Preparing for final exams is stressful; there's no other way to put it. I remember feeling so surprised at how early law school students began exam preparation during my first year. And now, as a 2L, I'm learning that finals preparation is really done best when worked on throughout the entire semester. The amount of new information we are exposed to each semester is daunting. But with some planning, exam preparation can be managed more efficiently.
My goal at the beginning of this semester was to update my outlines, create note-cards for new concepts, and watch relevant online lectures each weekend for my classes. If I followed this plan (in theory), I wouldn't necessarily be scrambling to conceptualize an entire semester's worth of content over the last few weeks of class. I noticed early on, however, that completing all of those tasks each weekend was a much more lofty goal than I initially thought. As a result, I narrowed my focus to just updating outlines every weekend. When I found that I had some free time, I watched relevant online lectures on a bar prep website to help crystallize what I was learning in class. And then starting at the beginning of November, I began creating note-cards for big concepts in each of my classes. I've always been a note-card kind of gal, although I know they're not useful for everyone. But I think it's helpful reviewing a large portion of my outline, and challenging myself to condense that to the most important concepts on the note-cards.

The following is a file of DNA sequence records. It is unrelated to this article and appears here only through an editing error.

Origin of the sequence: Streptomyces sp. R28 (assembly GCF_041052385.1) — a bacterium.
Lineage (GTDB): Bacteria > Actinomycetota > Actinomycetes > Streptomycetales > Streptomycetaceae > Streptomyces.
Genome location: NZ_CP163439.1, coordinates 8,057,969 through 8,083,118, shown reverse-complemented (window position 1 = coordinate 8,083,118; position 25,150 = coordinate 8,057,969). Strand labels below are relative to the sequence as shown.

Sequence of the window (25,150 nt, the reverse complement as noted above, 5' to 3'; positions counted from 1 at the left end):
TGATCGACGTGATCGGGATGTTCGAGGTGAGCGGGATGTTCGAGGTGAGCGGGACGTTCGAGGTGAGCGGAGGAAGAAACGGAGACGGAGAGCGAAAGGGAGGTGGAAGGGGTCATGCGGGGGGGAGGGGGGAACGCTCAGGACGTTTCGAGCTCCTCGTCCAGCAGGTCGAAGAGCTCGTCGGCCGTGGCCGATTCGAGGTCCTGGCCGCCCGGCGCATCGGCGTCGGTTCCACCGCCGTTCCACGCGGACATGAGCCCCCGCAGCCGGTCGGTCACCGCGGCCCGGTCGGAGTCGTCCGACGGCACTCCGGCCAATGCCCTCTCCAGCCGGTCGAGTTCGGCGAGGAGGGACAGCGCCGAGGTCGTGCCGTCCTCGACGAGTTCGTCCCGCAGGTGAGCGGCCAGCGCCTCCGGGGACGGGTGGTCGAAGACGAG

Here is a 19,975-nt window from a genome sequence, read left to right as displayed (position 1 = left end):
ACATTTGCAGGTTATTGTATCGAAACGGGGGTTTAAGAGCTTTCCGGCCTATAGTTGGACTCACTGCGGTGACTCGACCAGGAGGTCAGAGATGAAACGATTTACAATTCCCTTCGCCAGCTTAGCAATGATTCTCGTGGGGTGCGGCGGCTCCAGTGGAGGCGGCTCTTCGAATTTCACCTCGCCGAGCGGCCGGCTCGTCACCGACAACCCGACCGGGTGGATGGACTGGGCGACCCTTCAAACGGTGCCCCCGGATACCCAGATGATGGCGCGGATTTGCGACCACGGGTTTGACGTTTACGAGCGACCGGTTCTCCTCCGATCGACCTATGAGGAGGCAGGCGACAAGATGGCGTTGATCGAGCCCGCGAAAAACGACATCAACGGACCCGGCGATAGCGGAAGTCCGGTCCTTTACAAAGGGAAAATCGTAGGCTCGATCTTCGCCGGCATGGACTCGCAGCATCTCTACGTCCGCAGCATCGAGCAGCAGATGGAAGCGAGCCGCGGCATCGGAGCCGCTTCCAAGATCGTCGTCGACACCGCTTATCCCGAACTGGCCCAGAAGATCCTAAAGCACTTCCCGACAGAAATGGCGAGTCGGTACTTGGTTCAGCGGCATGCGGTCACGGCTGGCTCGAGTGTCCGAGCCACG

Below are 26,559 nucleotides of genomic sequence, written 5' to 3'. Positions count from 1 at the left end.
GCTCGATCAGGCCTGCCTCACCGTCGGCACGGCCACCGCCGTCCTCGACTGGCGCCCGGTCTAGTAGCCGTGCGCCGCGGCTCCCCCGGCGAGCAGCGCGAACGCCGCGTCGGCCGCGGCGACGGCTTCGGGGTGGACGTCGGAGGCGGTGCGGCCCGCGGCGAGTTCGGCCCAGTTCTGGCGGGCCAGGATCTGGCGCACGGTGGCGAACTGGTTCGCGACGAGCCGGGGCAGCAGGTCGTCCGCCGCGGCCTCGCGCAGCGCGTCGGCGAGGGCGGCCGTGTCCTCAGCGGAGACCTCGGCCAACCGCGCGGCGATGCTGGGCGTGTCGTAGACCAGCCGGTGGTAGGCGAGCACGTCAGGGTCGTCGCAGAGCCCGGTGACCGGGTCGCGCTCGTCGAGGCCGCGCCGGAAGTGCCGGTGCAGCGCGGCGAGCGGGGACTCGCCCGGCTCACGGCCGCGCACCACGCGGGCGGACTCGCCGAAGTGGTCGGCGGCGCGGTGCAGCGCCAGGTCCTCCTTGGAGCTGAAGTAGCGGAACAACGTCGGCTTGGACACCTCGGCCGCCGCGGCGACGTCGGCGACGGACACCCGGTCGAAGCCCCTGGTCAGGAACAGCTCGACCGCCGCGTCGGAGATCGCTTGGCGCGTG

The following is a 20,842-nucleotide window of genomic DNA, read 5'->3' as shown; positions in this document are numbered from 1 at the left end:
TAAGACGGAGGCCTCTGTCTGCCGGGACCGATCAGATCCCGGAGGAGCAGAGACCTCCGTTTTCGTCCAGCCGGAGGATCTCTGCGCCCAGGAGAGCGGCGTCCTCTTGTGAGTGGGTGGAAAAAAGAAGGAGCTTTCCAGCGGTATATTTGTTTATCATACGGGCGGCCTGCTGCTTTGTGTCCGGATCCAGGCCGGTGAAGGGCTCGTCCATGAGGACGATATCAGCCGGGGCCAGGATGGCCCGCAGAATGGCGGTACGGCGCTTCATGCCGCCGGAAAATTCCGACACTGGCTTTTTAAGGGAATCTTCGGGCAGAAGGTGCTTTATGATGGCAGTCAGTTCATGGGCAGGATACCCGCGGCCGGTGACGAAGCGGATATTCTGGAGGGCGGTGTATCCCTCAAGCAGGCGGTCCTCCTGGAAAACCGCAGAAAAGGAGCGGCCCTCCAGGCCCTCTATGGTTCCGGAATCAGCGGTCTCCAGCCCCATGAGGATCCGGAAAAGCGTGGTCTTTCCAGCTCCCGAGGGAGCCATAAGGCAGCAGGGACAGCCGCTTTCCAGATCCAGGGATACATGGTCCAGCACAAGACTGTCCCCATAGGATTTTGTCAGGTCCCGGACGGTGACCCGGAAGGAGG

Having Thanksgiving break right before fall semester finals is very helpful! My friends and I study at least four or five full days during break together. We each kind of do our own thing while we study; I prefer spending no more than three hours on one class at a time before switching to another subject. This seems to help me stay focused. However, others in our study group prefer to spend eight-plus hours on a single class at a time. I like to vary my study routines throughout the day as well; if I spend three hours watching an online lecture in one subject, then I'll spend the next three hours updating note cards or running through a practice exam.
No matter how much planning and work you do throughout the semester, final exams will likely still feel stressful. But hey- a little bit of stress is okay in my opinion! As long as you chip away at the "big picture" throughout the whole semester, you will be in a much better position to prepare for your exams. Everyone is different. I think the important thing is to take note of how you've studied in the past, and try to incorporate those same techniques in law school.